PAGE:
• If Jason Varitek stays back on that relay throw from Pedroia, there is a chance that he would have been able to tag Carlos Pena out. Then again, he may have gotten run over a la Pete Rose and Ray Fosse. As my brother Tom texted me, that's an "occupational hazard." I quickly typed, "Yup, look what happened to Buck Martinez." Tom responded, "Bain dramage."

  • Regarding plays at the plate, Bay displayed a pretty weak arm when he tried to throw out Willy Aybar at home on Rocco Baldelli's single in the bottom of the fifth. The throw had nothing on it and the ball must have bounced three or four times before Aybar crossed the plate with what turned out to be the winning run.

  • The strikeout, throw 'em out double play that ended Boston's hopes in the top of the sixth increased Tampa Bay's win probability from 65.9% to 74.3% according to Fangraphs. You can stay abreast of these changing circumstances live via play-by-play logs and in-game box scores. It's a great way to teach yourself about win probability added and the impact of leverage.

  • Based on WPA, the stars of Game 7 were Garza (.263), David Price (.204), and Aybar (.169). Mark Kotsay (-.182) and Varitek (-.177) hurt the Red Sox the most. I sent my colleague Sully the following text message, "Sad you have nobody better than Kotsay and Tek in those situations." If Boston had a legitimate RHB on the bench, manager Terry Francona could have used him to pinch hit for Kotsay, perhaps forcing Joe Maddon to take Price out after walking Bay to open the ninth. But, unfortunately for the Red Sox, Tito didn't have that option available to him.

  • With respect to Price, as Tom asked, "how many times will the No. 1 pick influence the postseason a year later?" Think about that for a second. The team has to pull a Tampa Bay and go from worst record to a playoff spot from one year to the next. That is a rare occurrence in and of itself. Add the fact that the player chosen also needs to go from high school or college ball to the majors and have an impact at that and we're talking about an extremely low probability.

  • Now that Price has a win and a save under his belt, I don't think it is inconceivable that the pride of Vanderbilt will become the "go to" guy in Tampa Bay's bullpen in the World Series. It makes you think of Francisco Rodriguez and his impact in the 2002 World Series. Price also makes me think of Steve Carlton. His slider is filthy.

  • Hypothetical question: Had the Red Sox beaten the Rays and Price been charged with the loss, how much heat do you think Maddon would have taken for sending his prized rookie out to the mound in the ninth inning? As it turned out, the city of Tampa Bay spent the evening partying, but can you imagine the second guessing had Maddon's decision gone awry? It would have ranked right up there with Grady Little's decision to stick with Pedro Martinez in the seventh game of the 2003 ALCS and haunted Maddon for the rest of his (shortened) career.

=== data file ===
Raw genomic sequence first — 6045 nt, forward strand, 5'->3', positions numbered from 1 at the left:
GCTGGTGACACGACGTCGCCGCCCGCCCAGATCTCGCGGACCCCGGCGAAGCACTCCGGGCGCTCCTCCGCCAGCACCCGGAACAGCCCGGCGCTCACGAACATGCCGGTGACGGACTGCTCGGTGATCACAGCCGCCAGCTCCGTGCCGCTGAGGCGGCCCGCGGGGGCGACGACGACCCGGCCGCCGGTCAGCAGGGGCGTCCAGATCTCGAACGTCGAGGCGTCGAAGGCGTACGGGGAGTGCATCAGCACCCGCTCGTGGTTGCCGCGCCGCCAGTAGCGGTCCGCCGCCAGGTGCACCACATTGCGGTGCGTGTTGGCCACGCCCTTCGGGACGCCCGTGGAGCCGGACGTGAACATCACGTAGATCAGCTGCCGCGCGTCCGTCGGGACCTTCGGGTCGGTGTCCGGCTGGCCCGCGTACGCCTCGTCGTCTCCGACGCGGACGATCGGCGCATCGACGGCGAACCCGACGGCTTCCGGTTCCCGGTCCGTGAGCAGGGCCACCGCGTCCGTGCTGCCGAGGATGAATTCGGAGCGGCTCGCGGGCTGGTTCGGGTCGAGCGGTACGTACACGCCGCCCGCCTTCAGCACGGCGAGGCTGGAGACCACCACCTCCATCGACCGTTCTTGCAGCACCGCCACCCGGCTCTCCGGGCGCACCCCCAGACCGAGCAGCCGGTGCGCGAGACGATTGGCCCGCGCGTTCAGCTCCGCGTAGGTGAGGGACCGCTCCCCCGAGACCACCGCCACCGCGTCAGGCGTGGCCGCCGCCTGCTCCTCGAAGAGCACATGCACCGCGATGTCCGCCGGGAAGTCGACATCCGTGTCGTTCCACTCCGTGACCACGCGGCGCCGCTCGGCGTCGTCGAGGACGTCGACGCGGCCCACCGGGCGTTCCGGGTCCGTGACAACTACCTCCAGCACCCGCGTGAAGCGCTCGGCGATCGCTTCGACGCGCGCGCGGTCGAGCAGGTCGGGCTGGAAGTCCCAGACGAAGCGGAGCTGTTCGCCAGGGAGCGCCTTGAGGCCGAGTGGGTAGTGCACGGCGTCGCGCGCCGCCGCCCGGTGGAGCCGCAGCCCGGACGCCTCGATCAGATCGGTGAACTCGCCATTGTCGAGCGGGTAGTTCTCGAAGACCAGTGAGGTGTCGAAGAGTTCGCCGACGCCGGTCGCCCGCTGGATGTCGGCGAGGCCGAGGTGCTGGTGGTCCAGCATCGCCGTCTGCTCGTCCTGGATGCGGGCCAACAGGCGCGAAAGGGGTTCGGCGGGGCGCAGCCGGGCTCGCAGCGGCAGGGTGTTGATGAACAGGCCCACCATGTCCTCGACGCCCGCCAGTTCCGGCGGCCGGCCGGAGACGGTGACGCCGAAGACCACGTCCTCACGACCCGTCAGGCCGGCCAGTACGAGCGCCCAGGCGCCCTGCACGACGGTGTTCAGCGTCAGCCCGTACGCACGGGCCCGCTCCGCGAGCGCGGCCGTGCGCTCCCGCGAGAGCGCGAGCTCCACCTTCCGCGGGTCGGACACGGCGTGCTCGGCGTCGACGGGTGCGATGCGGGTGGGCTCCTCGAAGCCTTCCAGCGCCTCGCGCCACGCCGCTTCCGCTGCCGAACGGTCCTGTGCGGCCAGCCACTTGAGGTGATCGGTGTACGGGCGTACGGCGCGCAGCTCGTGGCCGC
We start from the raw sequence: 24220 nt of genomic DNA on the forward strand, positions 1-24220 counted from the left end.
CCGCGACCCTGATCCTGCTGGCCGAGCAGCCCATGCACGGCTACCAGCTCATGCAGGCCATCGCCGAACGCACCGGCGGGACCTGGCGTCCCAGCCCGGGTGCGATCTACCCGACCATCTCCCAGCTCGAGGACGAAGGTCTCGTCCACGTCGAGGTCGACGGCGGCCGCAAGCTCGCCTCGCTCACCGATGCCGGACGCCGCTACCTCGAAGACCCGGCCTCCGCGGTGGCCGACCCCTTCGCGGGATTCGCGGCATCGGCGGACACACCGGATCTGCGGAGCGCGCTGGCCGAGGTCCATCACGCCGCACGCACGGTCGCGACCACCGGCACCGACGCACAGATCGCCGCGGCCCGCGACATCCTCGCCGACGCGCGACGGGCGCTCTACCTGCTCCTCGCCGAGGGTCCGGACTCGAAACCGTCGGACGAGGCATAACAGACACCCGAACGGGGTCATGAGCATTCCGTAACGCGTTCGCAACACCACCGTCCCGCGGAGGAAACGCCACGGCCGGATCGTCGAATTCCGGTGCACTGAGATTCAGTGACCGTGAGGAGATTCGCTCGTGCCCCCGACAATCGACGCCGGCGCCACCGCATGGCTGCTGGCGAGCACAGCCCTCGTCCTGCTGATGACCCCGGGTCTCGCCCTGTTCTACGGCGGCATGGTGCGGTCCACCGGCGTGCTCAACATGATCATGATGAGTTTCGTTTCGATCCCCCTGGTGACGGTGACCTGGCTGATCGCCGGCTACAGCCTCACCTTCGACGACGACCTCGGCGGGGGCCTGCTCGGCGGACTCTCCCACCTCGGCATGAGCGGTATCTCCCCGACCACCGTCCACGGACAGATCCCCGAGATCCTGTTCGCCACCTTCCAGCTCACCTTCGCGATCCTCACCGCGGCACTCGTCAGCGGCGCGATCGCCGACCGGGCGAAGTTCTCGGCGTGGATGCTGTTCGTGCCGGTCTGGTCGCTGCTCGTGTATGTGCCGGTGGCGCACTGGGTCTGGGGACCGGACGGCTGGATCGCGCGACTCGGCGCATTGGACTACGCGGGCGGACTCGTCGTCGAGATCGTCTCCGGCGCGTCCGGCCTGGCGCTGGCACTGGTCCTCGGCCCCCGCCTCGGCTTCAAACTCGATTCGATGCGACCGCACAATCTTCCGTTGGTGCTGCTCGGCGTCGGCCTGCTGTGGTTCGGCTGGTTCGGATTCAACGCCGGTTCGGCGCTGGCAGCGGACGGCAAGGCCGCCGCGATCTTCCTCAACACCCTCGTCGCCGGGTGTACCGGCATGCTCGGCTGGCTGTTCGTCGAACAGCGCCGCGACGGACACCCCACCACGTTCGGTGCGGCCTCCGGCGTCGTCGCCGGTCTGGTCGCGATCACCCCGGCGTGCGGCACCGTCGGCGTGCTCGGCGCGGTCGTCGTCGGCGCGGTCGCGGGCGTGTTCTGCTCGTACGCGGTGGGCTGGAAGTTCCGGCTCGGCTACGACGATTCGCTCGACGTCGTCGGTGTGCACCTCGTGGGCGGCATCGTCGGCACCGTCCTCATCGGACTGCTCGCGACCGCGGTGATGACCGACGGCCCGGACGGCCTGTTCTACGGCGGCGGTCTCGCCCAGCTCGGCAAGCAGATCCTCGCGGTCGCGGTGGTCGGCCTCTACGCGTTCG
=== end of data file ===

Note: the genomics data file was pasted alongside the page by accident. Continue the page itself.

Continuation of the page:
• I bet Andrew Friedman is glad he's with the Tampa Bay Rays rather than his former employer Bear, Stearns & Co., don't ya think?

  • Comments

    Further, Price was the first pick in the 2007 draft, not the 2008 draft, meaning the Rays had to be the worst team in 2006, also, to secure the #1 pick.

    Great article. One quibble though, Tampa Bay is not a city. The team plays in St. Petersburg. Tampa Bay encompasses Tampa, St. Pete and the surrounding area.

    Lou Pinella came to Chicago for a more realistic chance to win, I guess he don't know Cub history!

    So what is the lethality of the people who are convinced they are stat-heads who just cherry-pick the numbers but insist their methodology is objective. Oh wait, that sounds like many a stockbroker...

    Rev, stockbrokers and stat-heads who cherry-pick the numbers and insist their methodology is subjective also suffer from extreme short-term thinking.

    Those who have a greater focus on the long-term are less likely to cherry-pick numbers to suit their own biases as they will use numbers as only one tool in decision-making. There's also human factors, external and internal opportunity costs and other issues that short-term thinkers speed past, blinded by their own agendas.

    Wow - you're truly saying that it is just as easy to beat Lester the second time? Really? There are actually too many points that fly in the face of that ridiculous statement, but let's start with...